Arturo Montoto


Arturo Montoto sculpts his paintings with the determination, hard work and disbelief of tortured genius. If finally there is no Renaissance but scarcely Manierism, beauty is not left out of the suffering of his illusion. His painting is a painting of lies, tortured, always increasing its virtues of betrayal to its presumed referent. A painting that finds joy in the suicide of its first nature. And there would be no greater problem if we analyse what, in the run of all social existence, of the transition between the millenniums, appears like a ghost some criteria of correspondence between the significant and the referent. We inhabit the era of the revolving distance between the motivation and the displacements of their orbit of significance. Seen like this, the baroque has triumphed here where Severo bet, in his ultimate days, for the return of the elegy. When just the attempt to identify the referential amongst infinite elliptic chains of meaning becomes the habit of monks, the lineal sobriety of the elegy dies. Because it is clear that the baroque, much before the surplus of what it names, is the mitigation of that correspondence, the deferment the functional concretion of communicative expression. In the baroque, more than communication there is fascination that subjugates from its estrangement, from its unreachableness. The classic communicates; the baroque perturbs and delights.

The fixedness of Arturo is flight, escape from the measurability. The space of his fixedness floats in the reservoir of suspension which divorces the ellipsis of it¿s of referent. There would be no greater problem then, he said: here is the figure of the reservoir saving it, explaining it all. The matter gets complicated with the thickness of the intent in as much as the glamour of the painting of Arturo strongly resists, is so wise, conceals so well its architecture of things past that habitually tell us that yes, it is about the fruit, how will it not be the fruit, that what we see is what we see and what it is.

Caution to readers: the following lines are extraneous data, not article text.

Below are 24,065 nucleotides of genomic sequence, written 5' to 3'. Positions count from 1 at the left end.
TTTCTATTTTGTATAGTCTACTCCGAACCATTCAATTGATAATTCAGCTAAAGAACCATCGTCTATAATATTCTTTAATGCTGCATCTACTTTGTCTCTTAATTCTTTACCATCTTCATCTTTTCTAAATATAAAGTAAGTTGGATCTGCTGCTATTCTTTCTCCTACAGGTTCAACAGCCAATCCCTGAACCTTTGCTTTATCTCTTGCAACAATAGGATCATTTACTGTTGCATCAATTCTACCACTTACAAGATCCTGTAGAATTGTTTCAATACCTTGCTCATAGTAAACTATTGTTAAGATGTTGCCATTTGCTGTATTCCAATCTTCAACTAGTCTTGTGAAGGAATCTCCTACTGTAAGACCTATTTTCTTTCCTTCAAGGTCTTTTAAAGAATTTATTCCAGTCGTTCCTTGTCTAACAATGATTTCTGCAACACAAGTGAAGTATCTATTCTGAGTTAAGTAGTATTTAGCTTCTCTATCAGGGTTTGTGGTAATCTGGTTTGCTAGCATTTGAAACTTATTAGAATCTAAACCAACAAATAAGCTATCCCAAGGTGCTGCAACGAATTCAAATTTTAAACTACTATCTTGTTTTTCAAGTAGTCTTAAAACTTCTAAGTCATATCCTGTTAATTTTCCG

In the western legacy, or in the reading practices that put into place the western legacy, he would have to localise five movements to deceive (with the appearance of usefulness) the tectonics of the prospective cube, the trompe l¿oeil, the paranoiac image of Dali, the neo-historical and anachronistic practices of post-modernity, and, point apart, the painting of Arturo Montoto. People say that Arturo has mounted an industry on the arks of Gestalt, and smile with pleasure. This means that the paradox has completed, that the game has had place. Arturo is possibly the most conceptual and cultured of our artists; his activity with painting ended up being loosely performance based. His art is an art of aesthetic behaviour, but, logically, people breathe the fruit and this is fine. Even I would like to take this guava home ¿ not like this the avocado, but what they call the guava, the guava yes ¿ now how ever much I try, a voice that comes from the base of the picture, from where a window has stayed open for centuries, as if waiting for me, appealing that I won¿t be cynical, that if anyone like me has bitten the guava, I should respect the inertia with what the art represents, consume its strategy. I go beaten, with the guava in my nose and in my pocket; total, if I had it in mind.

The fact that the excessive sense of the meaning in Arturo doesn¿t exist more than to indicate its cultural expectations, turns out in my judgement from three capital conditions in the understanding of this poetry: it has to do with an impossible work without the weight of legacy, in which all physical is a pretext for the activation of the metaphysical drama, and the work makes a play of the desire of the look.